Swede photographed suspected CIA plane

A photograph taken by a Swedish plane enthusiast has confirmed that a Hercules plane which is suspected of having been used by the CIA for prisoner transportation landed at Stockholm's Arlanda airport in May 2003.

Now a Europe-wide investigation will be launched into the alleged CIA flights.

The plane came from the Helsinki airport, Vanda, on May 16th. According to the Finish paper, Borgåbladet, it is owned by the company Prescott Support, which has been linked to the US government.

The Finnish news agency FNB reported that the flight was registered as US embassy freight transport. According to an international agreement, the authorities do not need to provide information about the contents of the cargo.

Before Vanda, the plane was in Frankfurt and flight enthusiasts have tracked it in Malaysia, the US, Iceland, Malta and the Azores.

Swedish plane spotter Daniel Fall took a picture of the plane at Arlanda on May 17th 2003.

“This plane was extremely unusual. As far as I know it had never landed in Sweden before,” said Fall to TT.

Aircraft expert Lars Olausson told TT that this particular Hercules was missing a production number at maker Lockheed for the eleven years up to 1996.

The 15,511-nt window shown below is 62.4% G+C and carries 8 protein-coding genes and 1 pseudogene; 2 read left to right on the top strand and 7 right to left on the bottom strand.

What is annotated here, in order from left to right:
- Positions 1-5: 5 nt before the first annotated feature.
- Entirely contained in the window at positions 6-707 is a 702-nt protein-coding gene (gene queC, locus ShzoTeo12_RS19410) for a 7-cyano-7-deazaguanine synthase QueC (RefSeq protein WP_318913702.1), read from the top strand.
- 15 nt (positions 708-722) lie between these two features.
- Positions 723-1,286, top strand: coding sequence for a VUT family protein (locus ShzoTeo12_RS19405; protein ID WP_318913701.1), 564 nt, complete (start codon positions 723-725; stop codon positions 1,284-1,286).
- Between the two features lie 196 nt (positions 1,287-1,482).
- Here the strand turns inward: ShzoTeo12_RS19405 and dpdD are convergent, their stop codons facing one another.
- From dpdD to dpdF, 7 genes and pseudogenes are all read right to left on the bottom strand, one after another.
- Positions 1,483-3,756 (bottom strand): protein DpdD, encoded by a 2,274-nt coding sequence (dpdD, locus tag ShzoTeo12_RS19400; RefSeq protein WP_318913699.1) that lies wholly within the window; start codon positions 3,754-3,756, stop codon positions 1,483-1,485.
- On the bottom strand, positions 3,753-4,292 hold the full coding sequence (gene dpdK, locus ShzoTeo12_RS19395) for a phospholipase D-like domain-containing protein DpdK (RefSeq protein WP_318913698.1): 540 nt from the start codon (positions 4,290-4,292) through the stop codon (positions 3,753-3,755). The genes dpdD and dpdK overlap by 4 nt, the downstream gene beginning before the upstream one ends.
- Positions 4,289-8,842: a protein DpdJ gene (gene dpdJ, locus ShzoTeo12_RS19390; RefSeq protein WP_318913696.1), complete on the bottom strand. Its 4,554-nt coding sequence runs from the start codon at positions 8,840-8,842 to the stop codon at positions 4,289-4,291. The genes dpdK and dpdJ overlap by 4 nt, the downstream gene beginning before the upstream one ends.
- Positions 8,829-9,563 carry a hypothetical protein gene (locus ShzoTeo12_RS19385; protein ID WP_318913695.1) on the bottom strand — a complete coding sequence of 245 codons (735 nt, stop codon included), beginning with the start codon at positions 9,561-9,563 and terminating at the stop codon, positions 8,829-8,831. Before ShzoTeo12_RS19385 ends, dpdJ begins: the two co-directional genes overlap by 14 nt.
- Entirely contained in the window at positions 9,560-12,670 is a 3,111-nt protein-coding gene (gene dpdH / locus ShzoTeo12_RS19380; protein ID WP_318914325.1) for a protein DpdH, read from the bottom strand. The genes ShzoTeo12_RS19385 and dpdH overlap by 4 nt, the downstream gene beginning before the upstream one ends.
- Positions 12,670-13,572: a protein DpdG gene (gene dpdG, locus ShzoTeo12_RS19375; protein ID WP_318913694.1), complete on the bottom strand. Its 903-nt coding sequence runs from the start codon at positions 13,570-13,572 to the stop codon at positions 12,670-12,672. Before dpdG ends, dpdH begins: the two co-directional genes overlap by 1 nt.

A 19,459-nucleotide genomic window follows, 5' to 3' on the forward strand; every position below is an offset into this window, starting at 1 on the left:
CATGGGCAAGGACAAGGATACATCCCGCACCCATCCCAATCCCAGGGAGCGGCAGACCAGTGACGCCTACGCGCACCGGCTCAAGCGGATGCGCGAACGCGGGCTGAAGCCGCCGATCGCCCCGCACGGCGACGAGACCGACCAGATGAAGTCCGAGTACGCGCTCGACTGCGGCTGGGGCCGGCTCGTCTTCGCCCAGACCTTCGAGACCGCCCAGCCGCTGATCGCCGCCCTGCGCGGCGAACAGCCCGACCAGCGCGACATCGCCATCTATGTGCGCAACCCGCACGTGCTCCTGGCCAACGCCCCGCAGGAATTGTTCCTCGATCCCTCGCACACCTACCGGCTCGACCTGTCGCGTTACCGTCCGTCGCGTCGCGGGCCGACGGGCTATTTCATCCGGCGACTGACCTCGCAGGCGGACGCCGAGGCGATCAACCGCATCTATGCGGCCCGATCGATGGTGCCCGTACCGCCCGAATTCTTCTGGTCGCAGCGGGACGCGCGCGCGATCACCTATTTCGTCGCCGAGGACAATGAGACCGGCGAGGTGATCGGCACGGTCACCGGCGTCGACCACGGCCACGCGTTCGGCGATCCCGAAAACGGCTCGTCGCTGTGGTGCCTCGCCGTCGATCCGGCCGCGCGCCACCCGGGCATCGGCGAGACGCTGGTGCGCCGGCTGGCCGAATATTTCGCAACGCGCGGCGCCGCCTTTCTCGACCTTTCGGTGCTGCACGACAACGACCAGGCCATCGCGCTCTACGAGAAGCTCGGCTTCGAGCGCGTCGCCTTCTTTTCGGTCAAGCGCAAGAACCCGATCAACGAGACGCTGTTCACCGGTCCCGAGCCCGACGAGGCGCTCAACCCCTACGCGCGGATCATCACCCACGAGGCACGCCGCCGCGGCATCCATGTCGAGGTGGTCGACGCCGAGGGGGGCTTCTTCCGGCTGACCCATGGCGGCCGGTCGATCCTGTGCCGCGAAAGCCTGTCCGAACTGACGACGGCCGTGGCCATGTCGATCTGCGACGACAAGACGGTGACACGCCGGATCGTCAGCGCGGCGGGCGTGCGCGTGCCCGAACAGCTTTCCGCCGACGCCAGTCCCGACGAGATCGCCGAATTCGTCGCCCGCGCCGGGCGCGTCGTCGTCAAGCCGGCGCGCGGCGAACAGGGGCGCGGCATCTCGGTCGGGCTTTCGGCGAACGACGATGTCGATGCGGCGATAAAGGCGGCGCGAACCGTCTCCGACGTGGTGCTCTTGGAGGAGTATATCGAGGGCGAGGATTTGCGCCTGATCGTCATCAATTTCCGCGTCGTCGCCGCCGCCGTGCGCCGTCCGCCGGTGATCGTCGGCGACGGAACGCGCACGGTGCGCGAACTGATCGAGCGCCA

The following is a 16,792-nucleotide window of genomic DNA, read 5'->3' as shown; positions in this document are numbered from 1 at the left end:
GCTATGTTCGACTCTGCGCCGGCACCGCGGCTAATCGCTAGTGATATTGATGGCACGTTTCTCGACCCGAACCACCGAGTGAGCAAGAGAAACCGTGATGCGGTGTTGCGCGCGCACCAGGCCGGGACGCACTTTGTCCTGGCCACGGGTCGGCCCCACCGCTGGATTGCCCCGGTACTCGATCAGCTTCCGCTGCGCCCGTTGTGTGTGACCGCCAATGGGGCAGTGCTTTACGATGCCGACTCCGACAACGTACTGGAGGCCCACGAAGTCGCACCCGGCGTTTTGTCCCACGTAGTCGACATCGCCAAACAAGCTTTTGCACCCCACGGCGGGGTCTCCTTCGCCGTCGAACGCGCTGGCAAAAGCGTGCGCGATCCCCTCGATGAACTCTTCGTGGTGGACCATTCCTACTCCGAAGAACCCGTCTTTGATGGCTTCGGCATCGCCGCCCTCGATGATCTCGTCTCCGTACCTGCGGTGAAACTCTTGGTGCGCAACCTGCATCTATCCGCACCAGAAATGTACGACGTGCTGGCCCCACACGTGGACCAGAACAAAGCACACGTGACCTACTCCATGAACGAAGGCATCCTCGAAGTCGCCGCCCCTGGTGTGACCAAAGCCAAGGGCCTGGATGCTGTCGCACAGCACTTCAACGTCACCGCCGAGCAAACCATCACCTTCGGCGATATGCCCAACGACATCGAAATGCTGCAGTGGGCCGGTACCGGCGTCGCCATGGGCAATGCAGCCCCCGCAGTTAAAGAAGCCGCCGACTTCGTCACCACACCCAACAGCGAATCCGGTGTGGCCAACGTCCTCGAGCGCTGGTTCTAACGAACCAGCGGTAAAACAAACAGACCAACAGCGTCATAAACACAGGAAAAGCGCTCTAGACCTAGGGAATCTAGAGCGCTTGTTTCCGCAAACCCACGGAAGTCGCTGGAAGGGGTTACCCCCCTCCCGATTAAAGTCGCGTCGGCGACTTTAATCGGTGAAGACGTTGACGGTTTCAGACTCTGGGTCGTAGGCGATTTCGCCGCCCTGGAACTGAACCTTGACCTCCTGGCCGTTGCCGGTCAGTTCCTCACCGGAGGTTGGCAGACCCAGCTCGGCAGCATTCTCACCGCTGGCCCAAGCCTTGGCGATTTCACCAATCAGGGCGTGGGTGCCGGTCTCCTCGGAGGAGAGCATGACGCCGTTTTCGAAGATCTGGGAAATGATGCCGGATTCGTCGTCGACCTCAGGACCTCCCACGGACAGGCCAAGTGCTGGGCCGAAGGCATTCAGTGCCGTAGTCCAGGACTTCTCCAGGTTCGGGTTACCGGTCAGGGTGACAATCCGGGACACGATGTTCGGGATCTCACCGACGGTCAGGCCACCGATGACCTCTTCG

“That could indicate that the plane was ordered by an American agency,” said Olausson.

Today the plane is registered with the number N8213G at the Federal Aviation Authority.

The European reaction to the suspected CIA planes is becoming more united. On Wednesday the Council of Europe decided to launch an inquiry. The Council’s 46 member states, including Sweden, will deliver a report on suspected flights to the appointed commission before February 21st next year.

The Council of Europe’s parliamentary assembly is already investigating the allegations of secret prisoner transportation by the CIA in Europe. A similar investigation is ongoing within the framework of the EU.

The Hercules plane has often been seen landing in Frankfurt. A German aircraft photographer who was given permission to take a picture of the cockpit in December 2002 told TT that, in his opinion, the plane “was clearly something to do with the military”.

Onboard were civil jeeps and a dozen men “in civilian clothes with crewcut hair”, according to Ulrich Hoppe, who was not allowed to photograph the storage area.

Hoppe’s picture has been distributed on a number of the biggest web sites for flight enthusiasts.

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TT/The Local